Wednesday, January 17, 2007

Of Crowds and Cold

Today was the first really cold day of the season in Hanover. It's 6 degrees Farenheit outside, even at midday. I confess I carpooled with the rest of the Voxfamily for a short ride to work this morning. And the recent bout of freezing rain made the 45 minutes with the snowblower this week more challenging than usual. But I wouldn't want Hanover without the cold winters.

As much as the cold is uncomfortable, I've got a higher threshold for it than most people I've met. The cold keeps the place uncrowded. And it turns out that I've got a much lower threshold for crowds and congestion than most people I've met. So the rest of the world and I sort ourselves into communities where we each get relatively more of what we like and relatively less of what we don't like. And at important times, the fact that we were not in competition made us both better off. Consider, for example, what the prices we paid for our respective first homes might have been if we were all searching in the same market.

To tell the truth, I might even like it even ... colder.


Tom said...

But Andrew, the cold-haters have figured out a way around the up a bunch of year-round houses, and only come up for 2 weeks in the summer!

I used to say that it would never get crowded up here (Strafford, VT) because it was too cold, but try leaving Centerra at 5:30pm...starting to remind me of Long Island.

Andrew Samwick said...

Me too, and thus I wouldn't mind it a little bit ... colder.

But as long as the snowbirds pay their 52 weeks of property taxes for their 2 week stay, I'd say we're making out pretty well.

We've made some planning mistakes in the area, particularly in getting people from DHMC to Vermont without going through Hanover. I also thought that we endured a lot of traffic headaches on Wheelock Street and the Ledyard bridge a few years back for, essentially, no greater capacity. And that's why it's feeling like Long Island, I think.

Tim Dreisbach '71 said...

I agree with you both. Bring on the cold.

By the way, having flatlanders buy a summer home up here and pay property taxes is fine by me. Contrary to conventional wisdom, their driving up property values does not raise taxes. Taxes only go up when needed to cover expense increases... It is those who move from the outside and stay for more than a few weeks, and then demand all the services they came to expect in the places they are trying to leave, like Long Island, that raise our expenses/taxes and make us increasingly urban.

jamie hunt said...

Cold is an issue. So is snow. We bought our house in Grantham in August 2001. The woman we bought it from had put it on the market after the area was hit with a ton of snow in March '01. She'd had enough, and packed off to North Carolina.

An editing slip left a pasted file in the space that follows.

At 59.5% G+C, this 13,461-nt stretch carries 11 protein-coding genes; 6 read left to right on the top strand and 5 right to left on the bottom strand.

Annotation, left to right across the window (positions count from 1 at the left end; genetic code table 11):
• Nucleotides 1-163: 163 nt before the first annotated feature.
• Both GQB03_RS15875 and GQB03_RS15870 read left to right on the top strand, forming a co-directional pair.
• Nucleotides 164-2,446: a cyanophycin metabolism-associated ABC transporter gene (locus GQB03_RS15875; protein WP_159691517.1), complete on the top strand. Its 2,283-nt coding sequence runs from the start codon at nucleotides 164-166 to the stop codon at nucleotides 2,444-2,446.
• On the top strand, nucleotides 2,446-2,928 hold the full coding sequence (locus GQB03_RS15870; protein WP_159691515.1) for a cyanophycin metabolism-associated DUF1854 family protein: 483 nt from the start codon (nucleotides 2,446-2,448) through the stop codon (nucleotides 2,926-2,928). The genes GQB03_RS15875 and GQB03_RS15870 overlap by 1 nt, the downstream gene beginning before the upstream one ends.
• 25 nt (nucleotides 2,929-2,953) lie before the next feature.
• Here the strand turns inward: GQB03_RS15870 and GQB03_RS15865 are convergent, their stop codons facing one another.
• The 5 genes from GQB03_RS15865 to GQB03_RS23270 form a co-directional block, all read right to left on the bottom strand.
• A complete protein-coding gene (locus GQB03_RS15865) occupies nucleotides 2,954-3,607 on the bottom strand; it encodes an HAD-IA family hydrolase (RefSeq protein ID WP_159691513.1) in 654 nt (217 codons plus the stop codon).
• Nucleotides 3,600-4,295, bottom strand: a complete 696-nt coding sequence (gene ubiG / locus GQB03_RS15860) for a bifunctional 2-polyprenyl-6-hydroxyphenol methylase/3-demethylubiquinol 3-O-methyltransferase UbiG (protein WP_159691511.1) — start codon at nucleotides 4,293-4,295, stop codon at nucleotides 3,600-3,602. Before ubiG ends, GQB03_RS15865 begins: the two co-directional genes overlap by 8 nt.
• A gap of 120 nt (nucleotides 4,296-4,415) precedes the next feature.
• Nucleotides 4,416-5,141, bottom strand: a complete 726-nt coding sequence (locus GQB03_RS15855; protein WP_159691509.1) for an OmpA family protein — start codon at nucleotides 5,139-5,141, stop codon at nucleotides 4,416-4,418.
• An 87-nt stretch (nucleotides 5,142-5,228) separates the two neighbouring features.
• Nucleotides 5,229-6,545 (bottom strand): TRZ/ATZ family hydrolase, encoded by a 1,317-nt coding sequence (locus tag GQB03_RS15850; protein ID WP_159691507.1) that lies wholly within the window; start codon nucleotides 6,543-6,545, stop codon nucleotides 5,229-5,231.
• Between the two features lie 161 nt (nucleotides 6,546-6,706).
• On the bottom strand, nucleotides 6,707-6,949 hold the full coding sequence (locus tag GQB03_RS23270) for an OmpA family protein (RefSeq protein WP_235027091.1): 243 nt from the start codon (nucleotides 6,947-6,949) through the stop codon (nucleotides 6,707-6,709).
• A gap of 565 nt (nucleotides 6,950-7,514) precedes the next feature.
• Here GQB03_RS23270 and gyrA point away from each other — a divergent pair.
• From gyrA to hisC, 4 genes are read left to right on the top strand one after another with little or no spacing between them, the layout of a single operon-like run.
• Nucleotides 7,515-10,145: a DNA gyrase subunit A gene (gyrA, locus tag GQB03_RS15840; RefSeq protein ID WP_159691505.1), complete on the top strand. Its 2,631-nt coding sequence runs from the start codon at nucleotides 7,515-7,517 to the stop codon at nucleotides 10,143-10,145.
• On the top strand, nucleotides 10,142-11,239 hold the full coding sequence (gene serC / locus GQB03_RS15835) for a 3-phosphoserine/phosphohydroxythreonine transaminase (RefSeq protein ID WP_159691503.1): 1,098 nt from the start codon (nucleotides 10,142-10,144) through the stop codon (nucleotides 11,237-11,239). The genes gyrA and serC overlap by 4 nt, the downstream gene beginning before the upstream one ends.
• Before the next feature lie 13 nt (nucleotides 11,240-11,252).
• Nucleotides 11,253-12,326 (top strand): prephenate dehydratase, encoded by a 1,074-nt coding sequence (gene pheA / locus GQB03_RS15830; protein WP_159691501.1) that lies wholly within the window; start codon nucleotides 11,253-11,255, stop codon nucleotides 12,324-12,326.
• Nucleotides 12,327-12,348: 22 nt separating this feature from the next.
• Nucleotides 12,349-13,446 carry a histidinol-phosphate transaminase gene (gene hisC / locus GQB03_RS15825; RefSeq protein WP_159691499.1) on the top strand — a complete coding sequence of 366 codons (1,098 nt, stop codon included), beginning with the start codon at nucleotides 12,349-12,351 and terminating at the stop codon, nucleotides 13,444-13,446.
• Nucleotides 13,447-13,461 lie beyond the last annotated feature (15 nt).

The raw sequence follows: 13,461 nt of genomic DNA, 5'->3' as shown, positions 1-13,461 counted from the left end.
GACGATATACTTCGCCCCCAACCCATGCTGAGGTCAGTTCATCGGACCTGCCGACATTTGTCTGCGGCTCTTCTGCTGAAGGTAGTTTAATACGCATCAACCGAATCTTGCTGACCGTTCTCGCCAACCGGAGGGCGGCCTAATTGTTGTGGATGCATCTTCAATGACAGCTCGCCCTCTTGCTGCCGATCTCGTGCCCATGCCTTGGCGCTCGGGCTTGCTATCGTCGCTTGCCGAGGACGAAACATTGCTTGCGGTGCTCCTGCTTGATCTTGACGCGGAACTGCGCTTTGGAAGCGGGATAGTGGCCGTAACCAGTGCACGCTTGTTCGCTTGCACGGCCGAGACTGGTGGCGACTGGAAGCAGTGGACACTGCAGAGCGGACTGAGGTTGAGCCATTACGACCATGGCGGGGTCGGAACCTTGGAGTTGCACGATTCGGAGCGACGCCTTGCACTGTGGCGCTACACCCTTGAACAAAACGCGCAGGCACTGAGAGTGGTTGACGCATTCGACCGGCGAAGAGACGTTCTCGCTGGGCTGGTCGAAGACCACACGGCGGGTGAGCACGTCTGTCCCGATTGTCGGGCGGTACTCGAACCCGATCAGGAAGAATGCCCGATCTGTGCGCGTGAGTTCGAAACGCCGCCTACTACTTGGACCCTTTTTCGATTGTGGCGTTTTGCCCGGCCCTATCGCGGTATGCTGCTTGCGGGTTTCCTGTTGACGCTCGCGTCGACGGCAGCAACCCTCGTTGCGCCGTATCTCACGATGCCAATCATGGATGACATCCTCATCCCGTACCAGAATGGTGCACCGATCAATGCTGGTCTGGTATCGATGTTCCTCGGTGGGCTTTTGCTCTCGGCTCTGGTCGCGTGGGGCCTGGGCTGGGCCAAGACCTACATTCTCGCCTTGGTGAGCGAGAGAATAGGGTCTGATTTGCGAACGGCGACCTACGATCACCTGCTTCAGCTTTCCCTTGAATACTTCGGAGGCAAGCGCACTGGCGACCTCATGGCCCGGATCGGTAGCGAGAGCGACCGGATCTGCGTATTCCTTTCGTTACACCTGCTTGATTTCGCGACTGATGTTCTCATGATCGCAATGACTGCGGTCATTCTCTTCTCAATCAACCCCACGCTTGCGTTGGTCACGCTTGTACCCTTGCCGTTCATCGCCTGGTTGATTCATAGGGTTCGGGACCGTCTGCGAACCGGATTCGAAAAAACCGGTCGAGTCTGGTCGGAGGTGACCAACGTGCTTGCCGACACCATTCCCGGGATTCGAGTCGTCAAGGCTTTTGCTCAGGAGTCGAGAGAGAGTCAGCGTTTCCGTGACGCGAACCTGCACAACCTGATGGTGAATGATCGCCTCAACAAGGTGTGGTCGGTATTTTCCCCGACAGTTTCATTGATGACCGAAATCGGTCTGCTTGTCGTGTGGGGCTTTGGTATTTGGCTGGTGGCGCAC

Tom said...

Actually, Tim, in Vermont there is a major tax shift through the persistent rise of property values. The way we're structured, we pay an essentially flat fee per $1000 of valuation, which has doubled in 5 years. Then the state returns the "extra" (after siphoning off a bit) based on INCOME, not property value. So, I'm paying double, but my neighbor whose husband does not work, as seen about a 10% increase, for the same services. That's why we care more on this side of the river.

Tim Dreisbach '71 said...

Andrew: Sorry your riposte on the cold has digressed into taxes.

Tom: Damn... we just moved from Hanover across the river to VT.

My comment was based upon the general theory that if property values double, tax rates should be halved. Only expense increases drive ultimate tax increases. But you are right that there are other redistributionist factors on top, whether due to income-based considerations (making the property taxes more income that asset based) or donor versus receiver towns for education. I will not further this digression by weighing in on these issues, pro and con.

Let's return to "bring on the cold" and its effect on who lives here. Dartmouth deceased Professor Perin suggested rural immigation laws... you have a one year visa to demonstrate you can raise cattle or cut your own firewood. If you fail, you do not become a local citizen, but a immmigrant alien with a 2X tax rate. Do we need something similar for the entire Upper Valley area?

Amy said...

"the fact that we were not in competition made us both better off"

This is interesting. Reminds me of electrons in atoms. They tend to arrange themselves so they're the furthest possible from all other electrons in the same atom. I hate crowds too.

If you enjoy the cold, you may want to move up to Saskatchewan, Canada. I used to live there, around Regina. It sometimes fell to 60 Celsius below with windchill. You'd love it there...

Not too many people live there either.